Thursday, September 07, 2017

Wealth and Hurricanes

It was good news to hear that the Bransons were able to ride out hurricane Irma with neither injuries nor loss of life.  They survived the maelstrom by hunkering down in the family wine cellar surrounded by their Boone's Farm and MD 2020 collections.

Wealth can do that for you.

It can provide access to not only the private tropical locations that most of us can only dream about but also, in the event of an anthropologically caused climate warming event, can provide an alcohol stocked club house from which to experience the challenge.  Juan and Francoise, unfortunately living in poverty along the northern coast of Hispaniola, will spend their day clinging to a palm tree.

That is the way of the world.  Wealth enhances life while poverty lays bare its fragility.

From the Branson subterranean compound, billionaire Richard Branson's son Sam tweeted out his thankfulness for survival but also cautioned the world that it must tackle the issue of global climate change.

It is a lofty goal to be sure and many people on Earth, and perhaps an even higher percentage of the wealthy certainly counting among them the Bransons, are highly motivated to make the change.   Fossil fuels and their spewing of carbon are the targets for most of these concerns.   As a result the entire ethanol industry has been born, refinery development has been all but stopped, pipelines carrying the fuels are protested, delayed and cancelled, drilling moratoriums are put in place, punitive taxes are put in place, the evolving coal industry is shuttered in many places, all the while alternative methods of energy are being explored...which might bring us right around to ethanol again.

The designs of all of these programs is to do one thing...raise the cost of energy consumption.

As it was explained to us by President Barack Obama, "energy costs must necessarily skyrocket."  As Hillary Clinton explained during her hapless limp toward the highest office in the land, she wanted to bankrupt the coal industry.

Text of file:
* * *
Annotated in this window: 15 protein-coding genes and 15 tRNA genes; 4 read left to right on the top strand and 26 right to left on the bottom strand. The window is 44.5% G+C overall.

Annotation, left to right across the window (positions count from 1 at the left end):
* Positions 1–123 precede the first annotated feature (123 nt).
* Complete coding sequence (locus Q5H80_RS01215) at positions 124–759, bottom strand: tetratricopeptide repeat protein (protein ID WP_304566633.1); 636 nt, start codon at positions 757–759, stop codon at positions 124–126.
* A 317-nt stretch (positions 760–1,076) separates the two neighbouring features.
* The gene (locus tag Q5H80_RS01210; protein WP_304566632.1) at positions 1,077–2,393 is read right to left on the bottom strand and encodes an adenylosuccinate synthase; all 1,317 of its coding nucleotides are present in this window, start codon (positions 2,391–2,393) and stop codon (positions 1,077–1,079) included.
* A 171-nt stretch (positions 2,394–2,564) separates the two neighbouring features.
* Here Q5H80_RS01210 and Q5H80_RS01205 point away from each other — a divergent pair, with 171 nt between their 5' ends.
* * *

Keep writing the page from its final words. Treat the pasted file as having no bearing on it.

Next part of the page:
Of course these are negative things to those who work in the coal mines, but they also have negative impacts on the users of electricity and, gasp, this includes most people who cannot afford to buy their own private islands.

Richard Branson is the kind of guy I admire for the most part.  His vision has provided tens of thousands of jobs and paid million and tens of millions of dollars in taxes.   He is not an enemy of the poor, or shouldn't be, because the wealth he has generated has paved the way for a better life for many of those who don't even know who he is.

To a point.  

However, when the Richard Branson family attempts to increase the costs of energy consumption it also without exception retards the ability of millions of those less fortunate to generate the wealth that they will need in the future to do such things as pay electric bills, generate wealth, and hopefully someday, buy private islands.  

Al Gore, owner of multiple private estates, charterer of private jets, producer of motion pictures, and perhaps the foremost proponent of AGW science, declares himself to be carbon neutral because of the carbon credits he routinely purchases.  I can't help but ask myself "wouldn't he be carbon negative if he just bought a bunch of carbon credits and left his bug butt at home?"  Maybe if he would try to be a positive influence instead of bragging about his neutrality he'd cut a more sympathetic pose.

A buddy of mine, an embracer of Al Gore's reasoning, was adamant that the wealthy can afford to pay the price necessary to make the energy switch over.  One wonders (or I did) which rich person is going to step up to the gas pump and pay the $100 it takes to fill up his truck when gas goes to $5 per gallon?   Perhaps it is Al Gore himself, or might have been before he blew his budget on all the carbon credits.  Current global warming theorists demand a reduction in energy consumption and the only way to force that result is by making that consumption punitive to every person pulling up to the gas pump.

When energy consumption falls, as it always does when prices get high, more than just gas purchases wane.   Fewer road trips are taken, fewer restaurants are visited, fewer hotel rooms are booked, fewer automobiles are purchased.   Too, fewer people work in those industries.  And then the industries that rely on those industries show weakness.  (Of course the oil companies, the number one targets of AGW warriors, get accused of gouging.)

There is no efficient way to produce wealth without readily attainable energy, and there is no more efficient energy source today than carbon based fuels.  That does not mean it will not change in the future, but these changes can only be financed by societies with sufficient capital to bridge that gap with discoveries that are yet on the horizon or beyond.  Capital, incidentally, that will get sucked out of the economy if AGW believers have their say.

More and more it appears to me as if today's climate science favors those like the Bransons while turning its back on the Francoises and Juans. Sam Branson has nothing to apologize for when it comes to his billionaire family status.

It is AGW theorists who are willing to deny wealth to those clinging to palm trees during hurricanes that should apologize.